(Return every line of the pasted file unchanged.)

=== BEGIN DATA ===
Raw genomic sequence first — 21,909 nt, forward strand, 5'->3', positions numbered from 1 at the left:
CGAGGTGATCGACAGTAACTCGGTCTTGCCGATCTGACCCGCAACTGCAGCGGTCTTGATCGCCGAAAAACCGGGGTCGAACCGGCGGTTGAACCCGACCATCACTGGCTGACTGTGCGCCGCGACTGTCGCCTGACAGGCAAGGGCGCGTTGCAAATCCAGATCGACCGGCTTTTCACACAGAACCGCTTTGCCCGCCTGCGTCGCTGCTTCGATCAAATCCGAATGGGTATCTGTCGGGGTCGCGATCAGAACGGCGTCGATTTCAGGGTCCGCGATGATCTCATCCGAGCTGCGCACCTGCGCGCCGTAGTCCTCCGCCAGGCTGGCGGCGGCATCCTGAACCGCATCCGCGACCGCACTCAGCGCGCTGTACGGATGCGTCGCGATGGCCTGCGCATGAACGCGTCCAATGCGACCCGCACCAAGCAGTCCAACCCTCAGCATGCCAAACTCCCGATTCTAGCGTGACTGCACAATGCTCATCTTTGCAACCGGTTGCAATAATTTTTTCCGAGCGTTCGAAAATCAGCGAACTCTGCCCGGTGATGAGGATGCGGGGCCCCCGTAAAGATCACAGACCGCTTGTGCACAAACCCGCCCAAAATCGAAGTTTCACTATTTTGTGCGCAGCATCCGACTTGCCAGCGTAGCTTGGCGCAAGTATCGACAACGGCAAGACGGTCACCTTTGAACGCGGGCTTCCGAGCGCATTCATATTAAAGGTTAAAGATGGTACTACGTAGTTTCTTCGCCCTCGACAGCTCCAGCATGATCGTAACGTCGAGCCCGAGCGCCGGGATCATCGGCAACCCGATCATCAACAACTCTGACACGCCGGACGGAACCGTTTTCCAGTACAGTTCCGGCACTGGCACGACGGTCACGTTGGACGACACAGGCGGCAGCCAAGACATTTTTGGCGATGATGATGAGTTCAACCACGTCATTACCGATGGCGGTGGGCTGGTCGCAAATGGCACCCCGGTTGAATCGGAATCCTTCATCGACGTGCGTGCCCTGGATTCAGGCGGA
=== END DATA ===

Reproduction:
Raw genomic sequence first — 21,909 nt, forward strand, 5'->3', positions numbered from 1 at the left:
CGAGGTGATCGACAGTAACTCGGTCTTGCCGATCTGACCCGCAACTGCAGCGGTCTTGATCGCCGAAAAACCGGGGTCGAACCGGCGGTTGAACCCGACCATCACTGGCTGACTGTGCGCCGCGACTGTCGCCTGACAGGCAAGGGCGCGTTGCAAATCCAGATCGACCGGCTTTTCACACAGAACCGCTTTGCCCGCCTGCGTCGCTGCTTCGATCAAATCCGAATGGGTATCTGTCGGGGTCGCGATCAGAACGGCGTCGATTTCAGGGTCCGCGATGATCTCATCCGAGCTGCGCACCTGCGCGCCGTAGTCCTCCGCCAGGCTGGCGGCGGCATCCTGAACCGCATCCGCGACCGCACTCAGCGCGCTGTACGGATGCGTCGCGATGGCCTGCGCATGAACGCGTCCAATGCGACCCGCACCAAGCAGTCCAACCCTCAGCATGCCAAACTCCCGATTCTAGCGTGACTGCACAATGCTCATCTTTGCAACCGGTTGCAATAATTTTTTCCGAGCGTTCGAAAATCAGCGAACTCTGCCCGGTGATGAGGATGCGGGGCCCCCGTAAAGATCACAGACCGCTTGTGCACAAACCCGCCCAAAATCGAAGTTTCACTATTTTGTGCGCAGCATCCGACTTGCCAGCGTAGCTTGGCGCAAGTATCGACAACGGCAAGACGGTCACCTTTGAACGCGGGCTTCCGAGCGCATTCATATTAAAGGTTAAAGATGGTACTACGTAGTTTCTTCGCCCTCGACAGCTCCAGCATGATCGTAACGTCGAGCCCGAGCGCCGGGATCATCGGCAACCCGATCATCAACAACTCTGACACGCCGGACGGAACCGTTTTCCAGTACAGTTCCGGCACTGGCACGACGGTCACGTTGGACGACACAGGCGGCAGCCAAGACATTTTTGGCGATGATGATGAGTTCAACCACGTCATTACCGATGGCGGTGGGCTGGTCGCAAATGGCACCCCGGTTGAATCGGAATCCTTCATCGACGTGCGTGCCCTGGATTCAGGCGGA